The one great weakness of Morgan’s analysis of the origins of Virginia and its consequences is his emphasis on the unthinking or unconscious nature of this tragedy. Here I must disagree and follow Anthony Parent and others in suggesting there was nothing unthinking about the gentry’s embrace of African slavery. One does not simply wake up one morning in a slave society. Building such an interlocking economic, legal, and cultural institution takes a determined, conscious effort. The Old Dominion was a society born out of ashes—of the Native world that preceded it, of the bodies of the white servants that midwifed it, and of the African slaves that built its prosperity. The great planters of Virginia stoked the fires that burnt these ashes until they were forced to put down their torch at Appomattox.
In the face of this scholarly achievement, however, my disagreement is a mere quibble. Morgan, in American Slavery, American Freedom, crafted a history for all seasons—able to please the intellectual historian right along with social and economic historians. In the end it is difficult to disagree with Alan Taylor’s assessment that Morgan produced “the twentieth century’s best historical work on American origins.” It is likely that this masterpiece, with all its clarity and insight, will continue to be assigned to generations of students well beyond the here and now.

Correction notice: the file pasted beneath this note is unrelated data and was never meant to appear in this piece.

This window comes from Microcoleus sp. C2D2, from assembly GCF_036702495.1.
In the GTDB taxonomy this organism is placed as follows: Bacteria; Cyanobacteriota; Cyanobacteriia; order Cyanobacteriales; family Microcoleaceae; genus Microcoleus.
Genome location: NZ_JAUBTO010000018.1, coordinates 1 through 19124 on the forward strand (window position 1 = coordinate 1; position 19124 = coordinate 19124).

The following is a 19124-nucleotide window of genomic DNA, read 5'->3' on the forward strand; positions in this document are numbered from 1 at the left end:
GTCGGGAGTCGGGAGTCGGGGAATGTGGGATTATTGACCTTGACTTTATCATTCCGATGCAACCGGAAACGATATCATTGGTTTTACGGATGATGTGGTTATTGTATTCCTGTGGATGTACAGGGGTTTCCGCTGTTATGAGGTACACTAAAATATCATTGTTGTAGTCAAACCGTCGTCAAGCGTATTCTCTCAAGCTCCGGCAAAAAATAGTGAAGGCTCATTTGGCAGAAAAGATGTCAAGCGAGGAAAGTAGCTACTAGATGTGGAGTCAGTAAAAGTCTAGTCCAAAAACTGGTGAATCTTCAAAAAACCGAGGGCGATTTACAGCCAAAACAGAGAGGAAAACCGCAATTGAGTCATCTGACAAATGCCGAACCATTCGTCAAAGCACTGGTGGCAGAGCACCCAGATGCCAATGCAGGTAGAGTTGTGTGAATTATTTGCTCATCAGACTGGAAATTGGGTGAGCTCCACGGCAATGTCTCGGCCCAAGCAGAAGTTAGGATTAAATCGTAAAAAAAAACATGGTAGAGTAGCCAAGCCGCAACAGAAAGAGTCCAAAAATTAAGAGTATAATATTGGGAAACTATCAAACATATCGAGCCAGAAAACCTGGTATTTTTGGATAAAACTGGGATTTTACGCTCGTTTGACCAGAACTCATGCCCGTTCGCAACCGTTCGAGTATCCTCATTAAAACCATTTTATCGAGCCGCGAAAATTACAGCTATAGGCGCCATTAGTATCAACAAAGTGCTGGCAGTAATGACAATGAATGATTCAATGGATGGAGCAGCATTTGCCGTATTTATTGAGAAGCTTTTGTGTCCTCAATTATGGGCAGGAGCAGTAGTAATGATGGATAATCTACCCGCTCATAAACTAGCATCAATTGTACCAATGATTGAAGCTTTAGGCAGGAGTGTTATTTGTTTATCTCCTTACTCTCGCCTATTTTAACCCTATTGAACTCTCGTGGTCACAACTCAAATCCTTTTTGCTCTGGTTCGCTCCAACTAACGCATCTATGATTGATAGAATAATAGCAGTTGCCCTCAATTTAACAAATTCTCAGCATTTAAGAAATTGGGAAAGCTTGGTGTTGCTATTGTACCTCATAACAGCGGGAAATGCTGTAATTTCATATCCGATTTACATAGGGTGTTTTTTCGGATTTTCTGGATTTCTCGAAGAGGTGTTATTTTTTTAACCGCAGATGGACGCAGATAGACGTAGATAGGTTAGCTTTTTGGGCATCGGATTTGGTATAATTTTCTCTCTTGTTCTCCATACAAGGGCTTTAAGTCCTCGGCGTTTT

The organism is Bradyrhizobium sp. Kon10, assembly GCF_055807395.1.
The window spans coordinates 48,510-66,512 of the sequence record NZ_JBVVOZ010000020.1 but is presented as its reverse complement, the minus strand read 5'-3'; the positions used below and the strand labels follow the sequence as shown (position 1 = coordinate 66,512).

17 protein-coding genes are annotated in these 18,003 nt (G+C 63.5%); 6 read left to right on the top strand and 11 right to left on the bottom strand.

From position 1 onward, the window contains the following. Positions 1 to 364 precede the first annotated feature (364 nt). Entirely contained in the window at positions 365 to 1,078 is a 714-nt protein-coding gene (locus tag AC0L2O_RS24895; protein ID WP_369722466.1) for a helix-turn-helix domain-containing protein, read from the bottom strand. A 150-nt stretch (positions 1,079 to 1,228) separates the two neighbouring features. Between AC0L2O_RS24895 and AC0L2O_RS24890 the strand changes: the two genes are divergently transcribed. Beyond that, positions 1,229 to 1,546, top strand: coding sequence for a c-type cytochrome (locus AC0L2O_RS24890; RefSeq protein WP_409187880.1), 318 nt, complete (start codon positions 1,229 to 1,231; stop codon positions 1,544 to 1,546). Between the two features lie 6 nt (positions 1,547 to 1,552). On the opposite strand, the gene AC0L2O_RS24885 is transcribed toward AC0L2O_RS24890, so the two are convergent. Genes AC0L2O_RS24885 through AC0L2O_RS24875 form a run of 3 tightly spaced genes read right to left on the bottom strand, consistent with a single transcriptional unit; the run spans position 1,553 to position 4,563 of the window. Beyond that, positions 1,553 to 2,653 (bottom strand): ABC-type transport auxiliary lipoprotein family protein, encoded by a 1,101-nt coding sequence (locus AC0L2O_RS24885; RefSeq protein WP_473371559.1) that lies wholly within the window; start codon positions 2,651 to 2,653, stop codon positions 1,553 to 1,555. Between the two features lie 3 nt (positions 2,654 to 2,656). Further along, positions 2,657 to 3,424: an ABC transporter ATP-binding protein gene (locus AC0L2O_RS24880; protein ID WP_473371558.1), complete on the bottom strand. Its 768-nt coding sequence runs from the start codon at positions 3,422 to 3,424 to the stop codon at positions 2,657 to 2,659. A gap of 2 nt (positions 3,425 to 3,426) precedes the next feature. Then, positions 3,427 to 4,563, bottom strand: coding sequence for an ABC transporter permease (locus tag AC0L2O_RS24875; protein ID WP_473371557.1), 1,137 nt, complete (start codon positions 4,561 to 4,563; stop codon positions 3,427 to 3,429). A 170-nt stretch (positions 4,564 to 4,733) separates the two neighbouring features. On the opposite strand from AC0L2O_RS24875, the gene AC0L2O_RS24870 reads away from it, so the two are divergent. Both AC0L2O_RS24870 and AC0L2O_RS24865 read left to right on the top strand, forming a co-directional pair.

Edmund S. Morgan, American Slavery, American Freedom: The Ordeal of Colonial Virginia (New York: W.W. Norton & Company, 1975), 386. For two excellent recent(ish) treatments of seventeenth and eighteenth century Virginia that expand and revise Morgan’s conclusions see: Katherine M. Brown, Good Wives, Nasty Wenches, & Anxious Patriarchs: Gender, Race, and Power in Colonial Virginia (Chapel Hill: University of North Carolina Press, 1996); Anthony S. Parent Jr., Foul Means: The Formation of a Slave Society in Virginia, 1660-1740 (Chapel Hill: University of North Carolina Press, 2003). Kathleen Brown’s reflection in Common-Place on American Slavery, American Freedom is indispensable in contextualizing Morgan’s classic. For two very recent and sharply critical counter-arguments, see John C. Coombs, “Beyond the ‘Origins Debate’: Rethinking the Rise of Virginia Slavery,” in Early Modern Virginia: Reconsidering the Old Dominion, ed. Douglas Bradburn and John C. Coombs (Charlottesville: University of Virginia Press, 2011), 239–278; William A. Pettigrew, “Transatlantic Politics and the Africanization of Virginia’s Labor Force, 1688-1712,” in ibid., 279–299.